Carbon capture and storage is part of Canada’s climate change action plan to reduce greenhouse gas emissions. The Containment and Monitoring Institute Field Research Station contributes to scientific and technological progress that ensures the secure underground storage of CO2. In this study, the process of shallow CO2 gas injection (300 m) and subsequent plume development at the FRS was investigated using numerical simulation. Due to reservoir uncertainties, various sensitivity analyses were performed to illustrate their effects on CO2 saturation, plume distribution and CO2 dissolution in a saline reservoir in response to variations in horizontal permeability (kh), kv/kh ratio and CO2 injection rate. The distance of horizontal migration of the plume post-injection was predicted analytically, and the result was validated against the numerical simulation prediction. Results show that increases in kv/kh ratio resulted in increases in both vertical and lateral plume migration and in decreases in dissolution rate and CO2 solubility. It was also indicated that the subsequent post-injection CO2 migration rate was independent of both kv/kh and previous injection rate. Dissolution varied significantly with changes in horizontal permeability. The model shows that increased horizontal permeability facilitated plume migration vertically and horizontally. Modeled permeability variations in horizontal permeability (kh) and kv/kh ratio had a progressively decreasing effect on plume vertical migration with time, while lateral migration effects increased with time.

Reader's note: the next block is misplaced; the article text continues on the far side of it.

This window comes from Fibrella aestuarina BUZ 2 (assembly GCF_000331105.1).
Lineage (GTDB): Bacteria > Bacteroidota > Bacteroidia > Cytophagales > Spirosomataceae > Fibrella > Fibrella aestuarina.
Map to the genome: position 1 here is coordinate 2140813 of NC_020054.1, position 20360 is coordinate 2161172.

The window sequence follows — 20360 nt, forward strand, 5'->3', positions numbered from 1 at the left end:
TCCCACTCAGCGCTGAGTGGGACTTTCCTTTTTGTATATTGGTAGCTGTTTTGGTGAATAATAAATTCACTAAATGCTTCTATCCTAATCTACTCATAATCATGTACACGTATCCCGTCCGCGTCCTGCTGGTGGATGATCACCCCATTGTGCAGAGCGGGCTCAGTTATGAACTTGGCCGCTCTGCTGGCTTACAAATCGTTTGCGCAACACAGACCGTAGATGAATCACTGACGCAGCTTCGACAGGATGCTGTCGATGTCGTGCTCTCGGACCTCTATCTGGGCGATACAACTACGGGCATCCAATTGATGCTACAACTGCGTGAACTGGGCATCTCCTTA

Yu, X., Ahmadinia, M., Shariatipour, S. M., Lawton, D., Osadetz, K., & Saeedfar, A. (2019). Impact of Reservoir Permeability, Permeability Anisotropy and Designed Injection Rate on CO2 Gas Behavior in the Shallow Saline Aquifer at the CaMI Field Research Station, Brooks, Alberta. Natural Resources Research, 29, 2735–2752. https://doi.org/10.1007/s11053-019-09604-3